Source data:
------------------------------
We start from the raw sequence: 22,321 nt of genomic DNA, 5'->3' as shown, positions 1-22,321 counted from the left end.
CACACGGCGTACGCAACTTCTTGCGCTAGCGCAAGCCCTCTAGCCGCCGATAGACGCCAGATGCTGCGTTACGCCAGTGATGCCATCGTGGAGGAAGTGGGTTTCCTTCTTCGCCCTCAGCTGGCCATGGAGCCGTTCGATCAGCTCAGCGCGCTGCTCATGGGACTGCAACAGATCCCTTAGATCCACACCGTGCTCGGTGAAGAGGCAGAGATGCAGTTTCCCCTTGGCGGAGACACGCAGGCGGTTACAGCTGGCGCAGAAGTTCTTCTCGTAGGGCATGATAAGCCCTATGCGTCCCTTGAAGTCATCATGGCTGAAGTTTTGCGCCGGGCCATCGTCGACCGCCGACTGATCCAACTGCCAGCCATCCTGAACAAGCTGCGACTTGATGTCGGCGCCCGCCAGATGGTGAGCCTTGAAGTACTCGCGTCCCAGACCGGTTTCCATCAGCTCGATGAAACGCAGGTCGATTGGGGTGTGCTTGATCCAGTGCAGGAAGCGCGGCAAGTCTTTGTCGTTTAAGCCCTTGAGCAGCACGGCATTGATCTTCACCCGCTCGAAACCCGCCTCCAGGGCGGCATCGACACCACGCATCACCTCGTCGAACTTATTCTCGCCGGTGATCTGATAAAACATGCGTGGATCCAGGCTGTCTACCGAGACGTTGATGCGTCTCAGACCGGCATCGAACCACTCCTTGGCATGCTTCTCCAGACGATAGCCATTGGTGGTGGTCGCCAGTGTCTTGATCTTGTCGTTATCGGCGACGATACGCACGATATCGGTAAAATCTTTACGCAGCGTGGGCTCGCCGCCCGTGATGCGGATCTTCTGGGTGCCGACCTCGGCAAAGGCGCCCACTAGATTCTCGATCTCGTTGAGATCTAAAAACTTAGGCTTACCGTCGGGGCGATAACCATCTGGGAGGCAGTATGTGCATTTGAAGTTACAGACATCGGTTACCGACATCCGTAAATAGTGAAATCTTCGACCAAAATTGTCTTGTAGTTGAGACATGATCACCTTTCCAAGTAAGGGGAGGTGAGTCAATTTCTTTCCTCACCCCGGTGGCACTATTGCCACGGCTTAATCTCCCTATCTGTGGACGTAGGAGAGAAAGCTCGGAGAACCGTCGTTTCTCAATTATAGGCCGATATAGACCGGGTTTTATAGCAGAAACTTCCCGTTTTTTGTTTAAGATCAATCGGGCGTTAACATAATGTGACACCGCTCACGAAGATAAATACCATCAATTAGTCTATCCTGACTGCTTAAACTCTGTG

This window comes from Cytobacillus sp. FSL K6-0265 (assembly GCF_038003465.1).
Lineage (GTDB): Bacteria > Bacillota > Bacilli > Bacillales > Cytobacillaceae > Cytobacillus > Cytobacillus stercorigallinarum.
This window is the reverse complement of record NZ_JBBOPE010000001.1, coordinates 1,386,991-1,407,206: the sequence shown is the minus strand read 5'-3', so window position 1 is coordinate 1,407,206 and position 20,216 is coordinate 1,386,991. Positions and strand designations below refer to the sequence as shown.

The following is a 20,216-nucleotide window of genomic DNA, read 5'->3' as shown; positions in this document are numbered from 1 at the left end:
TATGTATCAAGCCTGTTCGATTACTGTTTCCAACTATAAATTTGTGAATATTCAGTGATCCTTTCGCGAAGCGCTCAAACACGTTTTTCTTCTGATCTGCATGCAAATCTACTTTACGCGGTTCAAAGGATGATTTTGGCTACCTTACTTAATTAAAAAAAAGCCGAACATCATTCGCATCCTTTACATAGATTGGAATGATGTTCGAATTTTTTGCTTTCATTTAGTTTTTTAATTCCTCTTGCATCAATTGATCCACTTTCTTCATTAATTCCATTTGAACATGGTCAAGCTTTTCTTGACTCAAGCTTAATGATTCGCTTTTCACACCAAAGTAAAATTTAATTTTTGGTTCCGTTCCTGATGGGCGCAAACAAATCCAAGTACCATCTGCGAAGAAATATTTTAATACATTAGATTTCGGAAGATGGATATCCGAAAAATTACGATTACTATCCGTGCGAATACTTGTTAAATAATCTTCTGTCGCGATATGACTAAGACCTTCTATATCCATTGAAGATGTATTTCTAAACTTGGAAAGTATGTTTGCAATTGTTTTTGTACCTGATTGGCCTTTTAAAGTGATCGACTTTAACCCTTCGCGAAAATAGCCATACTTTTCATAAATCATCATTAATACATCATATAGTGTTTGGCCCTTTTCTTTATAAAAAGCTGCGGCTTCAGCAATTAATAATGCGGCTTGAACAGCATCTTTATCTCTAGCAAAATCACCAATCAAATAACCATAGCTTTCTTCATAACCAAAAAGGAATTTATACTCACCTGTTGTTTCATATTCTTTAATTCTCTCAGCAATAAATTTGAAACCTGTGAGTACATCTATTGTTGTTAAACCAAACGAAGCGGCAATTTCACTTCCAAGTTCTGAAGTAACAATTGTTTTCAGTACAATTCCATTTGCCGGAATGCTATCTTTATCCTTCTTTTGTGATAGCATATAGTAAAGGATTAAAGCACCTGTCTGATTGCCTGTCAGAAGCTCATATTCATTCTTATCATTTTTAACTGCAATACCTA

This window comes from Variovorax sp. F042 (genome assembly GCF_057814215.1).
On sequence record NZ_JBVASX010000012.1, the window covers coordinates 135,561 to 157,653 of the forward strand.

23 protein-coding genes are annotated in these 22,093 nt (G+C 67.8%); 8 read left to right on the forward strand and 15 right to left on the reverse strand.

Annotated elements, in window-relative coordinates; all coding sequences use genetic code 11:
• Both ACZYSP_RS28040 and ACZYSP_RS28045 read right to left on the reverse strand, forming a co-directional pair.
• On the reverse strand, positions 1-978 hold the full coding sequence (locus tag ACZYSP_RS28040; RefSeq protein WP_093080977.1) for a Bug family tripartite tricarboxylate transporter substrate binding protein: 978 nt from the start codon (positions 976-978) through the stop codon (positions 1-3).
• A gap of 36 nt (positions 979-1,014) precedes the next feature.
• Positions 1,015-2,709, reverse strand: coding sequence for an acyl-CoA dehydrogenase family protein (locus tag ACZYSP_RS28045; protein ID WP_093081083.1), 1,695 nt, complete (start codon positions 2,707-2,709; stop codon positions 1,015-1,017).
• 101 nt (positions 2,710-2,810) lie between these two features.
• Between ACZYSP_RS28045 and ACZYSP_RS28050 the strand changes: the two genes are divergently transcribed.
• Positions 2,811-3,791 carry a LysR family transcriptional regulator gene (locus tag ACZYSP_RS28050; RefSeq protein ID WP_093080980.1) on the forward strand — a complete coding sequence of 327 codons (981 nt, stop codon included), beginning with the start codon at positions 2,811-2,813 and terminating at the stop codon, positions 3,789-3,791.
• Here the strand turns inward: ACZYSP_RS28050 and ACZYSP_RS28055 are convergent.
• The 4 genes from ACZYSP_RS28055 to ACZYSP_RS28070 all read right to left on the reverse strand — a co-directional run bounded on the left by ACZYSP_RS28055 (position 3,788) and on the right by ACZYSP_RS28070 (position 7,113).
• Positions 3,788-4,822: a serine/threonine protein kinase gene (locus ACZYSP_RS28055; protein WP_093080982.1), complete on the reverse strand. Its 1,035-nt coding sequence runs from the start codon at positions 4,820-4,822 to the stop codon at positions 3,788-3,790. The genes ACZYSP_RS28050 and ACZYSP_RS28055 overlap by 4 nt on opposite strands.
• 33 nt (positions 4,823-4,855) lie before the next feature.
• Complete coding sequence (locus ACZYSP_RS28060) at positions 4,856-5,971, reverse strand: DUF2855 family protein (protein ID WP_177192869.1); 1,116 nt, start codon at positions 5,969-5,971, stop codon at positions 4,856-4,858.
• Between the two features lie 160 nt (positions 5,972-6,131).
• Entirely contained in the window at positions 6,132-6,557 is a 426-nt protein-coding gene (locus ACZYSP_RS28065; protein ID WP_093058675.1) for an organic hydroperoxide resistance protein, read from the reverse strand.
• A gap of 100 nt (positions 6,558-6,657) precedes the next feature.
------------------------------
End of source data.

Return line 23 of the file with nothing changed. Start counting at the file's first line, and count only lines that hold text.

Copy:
• Complete coding sequence (locus ACZYSP_RS28060) at positions 4,856-5,971, reverse strand: DUF2855 family protein (protein ID WP_177192869.1); 1,116 nt, start codon at positions 5,969-5,971, stop codon at positions 4,856-4,858.